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Cape York is Australia's largest area of unspoilt wilderness. Located in Far North Queensland, it is a challenge to travel around, but an interesting destination for the adventurous traveller. Although Cape York basically refers to the top end of, this article is about the entire peninsula with the same name.
The west coast borders the Gulf of Carpentaria and the east coast borders the Coral Sea. At the peninsula’s widest point, it is 430 kilometres from the Bloomfield River, in the southeast, across to the west coast (just south of the Aboriginal community of Kowanyama). It is some 660 kilometres from the southern border of Cook Shire, to the tip of Cape York. The largest islands in the strait include Prince of Wales Island, Horn Island, Moa, and Badu Island. The backbone of Cape York Peninsula is the Peninsula Ridge, part of Australia’s Great Dividing Range. To the east and west of the Peninsula Ridge lie the Carpentaria and Laura Basins.
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Other small settlements mainly along the main road are Laura, Lakeland and Coen and also at the northern tip on Thursday Island.
The climate on Cape York Peninsula is tropical and monsoonal, with a heavy monsoon season from November to April and a dry season from May to October. The temperature is warm to hot, with a cooler climate in higher areas. The mean annual temperatures range from 18 °C at higher elevations to 27 °C on the lowlands in the drier southwest. Temperatures over 40 °C and below 5 °C are rare. Annual rainfall is high, ranging from over 2,000 millimetres in the Iron Range and north of Weipa to about 700 millimetres at the southern border. Almost all this rain falls between November and April. Between January and March, the average monthly rainfall ranges from about 170 millimetres in the south to over 500 millimetres in the north and on the Iron Range.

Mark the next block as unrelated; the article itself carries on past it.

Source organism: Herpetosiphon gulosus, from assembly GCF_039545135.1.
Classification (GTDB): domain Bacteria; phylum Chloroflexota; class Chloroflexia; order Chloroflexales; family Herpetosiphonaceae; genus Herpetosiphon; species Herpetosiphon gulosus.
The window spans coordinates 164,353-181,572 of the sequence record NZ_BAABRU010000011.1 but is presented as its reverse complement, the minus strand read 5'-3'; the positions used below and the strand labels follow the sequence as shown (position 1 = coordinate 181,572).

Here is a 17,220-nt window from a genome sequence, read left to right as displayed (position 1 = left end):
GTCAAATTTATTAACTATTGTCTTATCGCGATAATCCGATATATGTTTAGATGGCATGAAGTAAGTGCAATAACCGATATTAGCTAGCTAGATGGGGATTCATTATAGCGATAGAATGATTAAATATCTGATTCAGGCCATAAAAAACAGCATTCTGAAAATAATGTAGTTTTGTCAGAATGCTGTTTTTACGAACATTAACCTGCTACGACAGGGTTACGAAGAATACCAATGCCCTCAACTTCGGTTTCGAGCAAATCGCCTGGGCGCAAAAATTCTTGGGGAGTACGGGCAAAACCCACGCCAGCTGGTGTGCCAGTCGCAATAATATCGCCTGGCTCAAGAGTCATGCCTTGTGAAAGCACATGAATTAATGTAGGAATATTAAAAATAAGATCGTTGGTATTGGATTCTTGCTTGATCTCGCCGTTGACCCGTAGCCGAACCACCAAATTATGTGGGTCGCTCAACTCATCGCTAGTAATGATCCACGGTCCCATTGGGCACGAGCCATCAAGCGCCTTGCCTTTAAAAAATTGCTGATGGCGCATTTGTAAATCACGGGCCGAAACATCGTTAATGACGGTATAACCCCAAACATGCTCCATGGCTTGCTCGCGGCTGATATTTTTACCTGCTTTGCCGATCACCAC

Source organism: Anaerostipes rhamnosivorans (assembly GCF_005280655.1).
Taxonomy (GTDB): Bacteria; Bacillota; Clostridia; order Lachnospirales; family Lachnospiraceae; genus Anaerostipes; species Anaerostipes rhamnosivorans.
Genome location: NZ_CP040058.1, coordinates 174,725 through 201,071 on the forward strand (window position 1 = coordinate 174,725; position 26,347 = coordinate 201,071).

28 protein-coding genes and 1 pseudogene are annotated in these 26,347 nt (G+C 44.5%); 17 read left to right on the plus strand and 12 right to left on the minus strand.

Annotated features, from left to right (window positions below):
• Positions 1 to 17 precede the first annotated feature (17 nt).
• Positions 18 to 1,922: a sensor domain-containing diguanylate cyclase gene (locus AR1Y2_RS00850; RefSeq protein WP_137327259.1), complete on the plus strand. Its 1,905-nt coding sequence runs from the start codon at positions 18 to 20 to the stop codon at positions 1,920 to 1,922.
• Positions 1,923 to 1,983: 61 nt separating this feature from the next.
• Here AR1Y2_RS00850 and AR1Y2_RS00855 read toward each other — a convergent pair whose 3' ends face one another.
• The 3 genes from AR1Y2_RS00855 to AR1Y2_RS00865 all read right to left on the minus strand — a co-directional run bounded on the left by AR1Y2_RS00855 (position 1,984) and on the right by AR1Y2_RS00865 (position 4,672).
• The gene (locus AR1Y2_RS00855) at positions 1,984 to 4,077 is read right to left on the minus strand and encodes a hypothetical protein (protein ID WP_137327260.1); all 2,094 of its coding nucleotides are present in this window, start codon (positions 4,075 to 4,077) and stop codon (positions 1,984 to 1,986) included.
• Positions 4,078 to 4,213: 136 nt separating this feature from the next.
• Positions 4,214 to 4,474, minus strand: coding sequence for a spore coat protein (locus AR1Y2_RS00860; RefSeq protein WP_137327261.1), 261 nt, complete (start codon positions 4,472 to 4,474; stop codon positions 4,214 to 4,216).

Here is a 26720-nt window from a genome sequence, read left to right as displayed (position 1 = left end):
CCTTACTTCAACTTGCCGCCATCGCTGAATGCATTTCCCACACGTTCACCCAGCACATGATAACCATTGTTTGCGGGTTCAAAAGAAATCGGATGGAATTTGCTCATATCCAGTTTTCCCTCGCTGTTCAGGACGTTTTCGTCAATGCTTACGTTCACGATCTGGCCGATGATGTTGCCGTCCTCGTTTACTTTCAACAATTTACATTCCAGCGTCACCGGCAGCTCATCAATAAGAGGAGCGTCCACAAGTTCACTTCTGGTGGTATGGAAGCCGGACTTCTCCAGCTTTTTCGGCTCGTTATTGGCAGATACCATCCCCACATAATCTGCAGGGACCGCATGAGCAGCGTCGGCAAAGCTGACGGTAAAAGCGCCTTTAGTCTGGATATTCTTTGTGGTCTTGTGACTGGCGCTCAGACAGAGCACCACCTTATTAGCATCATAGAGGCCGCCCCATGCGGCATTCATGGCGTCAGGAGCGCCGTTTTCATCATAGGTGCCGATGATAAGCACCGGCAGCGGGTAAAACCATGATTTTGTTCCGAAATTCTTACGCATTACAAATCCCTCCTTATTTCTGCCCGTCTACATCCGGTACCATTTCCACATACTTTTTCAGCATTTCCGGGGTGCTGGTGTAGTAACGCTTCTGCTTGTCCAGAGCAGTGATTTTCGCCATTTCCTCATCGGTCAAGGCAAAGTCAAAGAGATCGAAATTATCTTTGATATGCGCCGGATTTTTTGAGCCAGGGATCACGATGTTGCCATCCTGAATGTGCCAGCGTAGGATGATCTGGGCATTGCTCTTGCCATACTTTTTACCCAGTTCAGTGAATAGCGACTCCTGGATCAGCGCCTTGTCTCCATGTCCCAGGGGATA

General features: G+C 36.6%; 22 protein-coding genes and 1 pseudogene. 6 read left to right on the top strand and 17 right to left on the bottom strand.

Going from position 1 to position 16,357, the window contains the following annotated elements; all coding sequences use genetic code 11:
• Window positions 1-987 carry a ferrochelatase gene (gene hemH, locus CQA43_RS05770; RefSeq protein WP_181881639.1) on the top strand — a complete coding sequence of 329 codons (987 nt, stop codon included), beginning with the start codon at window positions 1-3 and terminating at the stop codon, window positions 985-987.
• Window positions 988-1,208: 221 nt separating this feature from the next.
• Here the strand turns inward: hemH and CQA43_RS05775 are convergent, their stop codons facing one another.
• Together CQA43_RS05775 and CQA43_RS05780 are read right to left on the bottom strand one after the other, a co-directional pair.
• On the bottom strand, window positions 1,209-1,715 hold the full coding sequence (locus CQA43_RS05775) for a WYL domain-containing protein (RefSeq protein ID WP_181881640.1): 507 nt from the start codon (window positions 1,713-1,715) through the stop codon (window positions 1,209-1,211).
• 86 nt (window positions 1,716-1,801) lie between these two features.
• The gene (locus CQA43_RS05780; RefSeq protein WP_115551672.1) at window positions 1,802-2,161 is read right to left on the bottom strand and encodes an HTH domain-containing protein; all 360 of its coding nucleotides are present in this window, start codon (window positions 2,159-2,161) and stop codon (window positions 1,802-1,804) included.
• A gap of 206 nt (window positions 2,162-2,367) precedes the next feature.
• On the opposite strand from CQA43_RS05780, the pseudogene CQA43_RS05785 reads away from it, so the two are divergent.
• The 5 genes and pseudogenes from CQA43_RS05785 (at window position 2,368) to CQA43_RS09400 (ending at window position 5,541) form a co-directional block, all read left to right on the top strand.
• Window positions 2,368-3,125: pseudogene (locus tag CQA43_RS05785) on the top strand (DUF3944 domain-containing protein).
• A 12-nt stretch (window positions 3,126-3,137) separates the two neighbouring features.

You can reach Cooktown by car, taking the inland sealed road or the much rougher coastal Bloomfield Track. The latter one is only possible by 4wd vehicle and might be impassable during the wet season.
Buses travel between Cairns and several other towns and Cooktown, both along the coast (high clearance 4wd buses) or inland sealed road.
There are two major roads penetrating the Cape York region: the Peninsula Developmental Road (PDR) and the Northern Peninsula Road (also called Bamaga Road and Telegraph Road). Bamaga Road now bypasses the overland telegraph line (OTL) track, which is often referred to as the tele track. The tele track was used for construction and maintenance of the OTL until it was superseded by fibre optic cables, and is now used by four-wheel drive vehicle enthusiasts in the dry season. Many crossings, such as the bridge over the Wenlock near Moreton station, have been upgraded; however, many fords remain.
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